Iâ€™m A Ghetto Mom On The 4th Of July
There’s an old Dave Chappelle bit about how his driver once had an emergency which required a stop in the ghetto. Chappelle describes being in front of the projects with crack addicts running around and it gets to something about how you know you’re in the ghetto when you see a baby on the street corner at 3 o’clock in the morning. I wish I could quote from this routine but I’m pretty sure I’d have my posting privileges revoked even if I bleeped out most of the words.
Anyway, there’s a truth to this. I moved from Colorado to D.C. in 1997 and one of my earliest memories of my neighborhood was that some mothers really didn’t enforce a very healthy bedtime. My girlfriend and I threw a party one night and it ended up being a crazy, crazy party. My friends from work and church mixed with her friends from work and when the cops came to shut us down they ended up just joining the party. As did the neighborhood prostitute and her three children. And these children weren’t like older children. They were pretty young. We all had a great time, but I did not think “Boo,” as she was called, was in line to win any mother of the year awards.
All this to say, I’m that mom on the 4th of July. I mean, Washington, D.C. has a proud tradition not just of having one of the country’s biggest fireworks displays down on the mall but also of lots of neighborhood displays. In each house I lived in, very close neighbors would set off fireworks into the wee hours. So there’s no point in being home anyway. Your kids can’t sleep with rockets going off a few feet outside their window and exploding into amazing light displays in the alley. It’s not going to happen. Instead, I just walk around with them — there are usually cops on most corners — and just check out the displays as we wander.
This is dramatically different from how I am on almost all other evenings. I learned that everyone is happier the more we stick to a regular bedtime routine of 8 PM. I was blessed with children who relish their sleep and punish me if they don’t get enough.
There was one night, just after I’d had my second child. My husband had caught Swine Flu and had to be quarantined in one part of our house. He couldn’t touch any of us and it was kind of a crazy week. The big problem, though, was that my Cardinals baseball team was playing in D.C. that week. And I had gotten my tickets a long time prior. So I ended up just taking both kids with me. The almost 2-year-old and the newborn. Well, as these things go, the game had a 3-hour rain delay. And it had started at 7 p.m. So we were at that ballpark until well after midnight when they finally called the game. See, I don’t leave baseball games early. Particularly on the one night of the year when I get to see my favorite team. And the girls managed just fine. The baby slept and the toddler was an absolute trooper.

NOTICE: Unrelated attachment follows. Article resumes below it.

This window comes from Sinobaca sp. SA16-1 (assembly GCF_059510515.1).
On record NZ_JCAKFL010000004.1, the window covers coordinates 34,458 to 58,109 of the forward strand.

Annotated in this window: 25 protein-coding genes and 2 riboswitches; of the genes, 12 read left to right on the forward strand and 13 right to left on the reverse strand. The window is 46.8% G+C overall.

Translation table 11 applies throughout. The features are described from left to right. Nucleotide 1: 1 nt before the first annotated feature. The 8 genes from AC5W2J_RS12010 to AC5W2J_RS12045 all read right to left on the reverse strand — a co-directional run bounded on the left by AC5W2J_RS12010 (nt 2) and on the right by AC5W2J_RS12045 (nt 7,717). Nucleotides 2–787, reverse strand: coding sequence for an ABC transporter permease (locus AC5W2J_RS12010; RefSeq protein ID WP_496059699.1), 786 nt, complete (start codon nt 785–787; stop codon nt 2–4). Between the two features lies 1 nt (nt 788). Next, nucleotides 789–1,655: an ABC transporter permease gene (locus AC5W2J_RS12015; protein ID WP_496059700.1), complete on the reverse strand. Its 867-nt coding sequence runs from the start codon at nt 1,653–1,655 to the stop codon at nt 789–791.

A few years ago, one of our best friends bought a condo a few blocks from where we lived. The rooftop deck is perfect for watching both the display on the mall and the hundreds of smaller displays going off in all directions. It’s blissful. And yeah, we go up there with our kids and then wait until the party peters out and we can have some hope of rest. One year we walked home from there and I realized that my parenting was more like Boo’s than the fancy-pants attorneys who were moving into the neighborhood. And you know what? I don’t care. I embrace it.
And so if you see some mother wandering the streets of D.C. in the wee hours of the morning this holiday. With clearly tired children whimpering that they just want to go home and sleep, it’s probably me. I’m the ghetto mom on the 4th of July.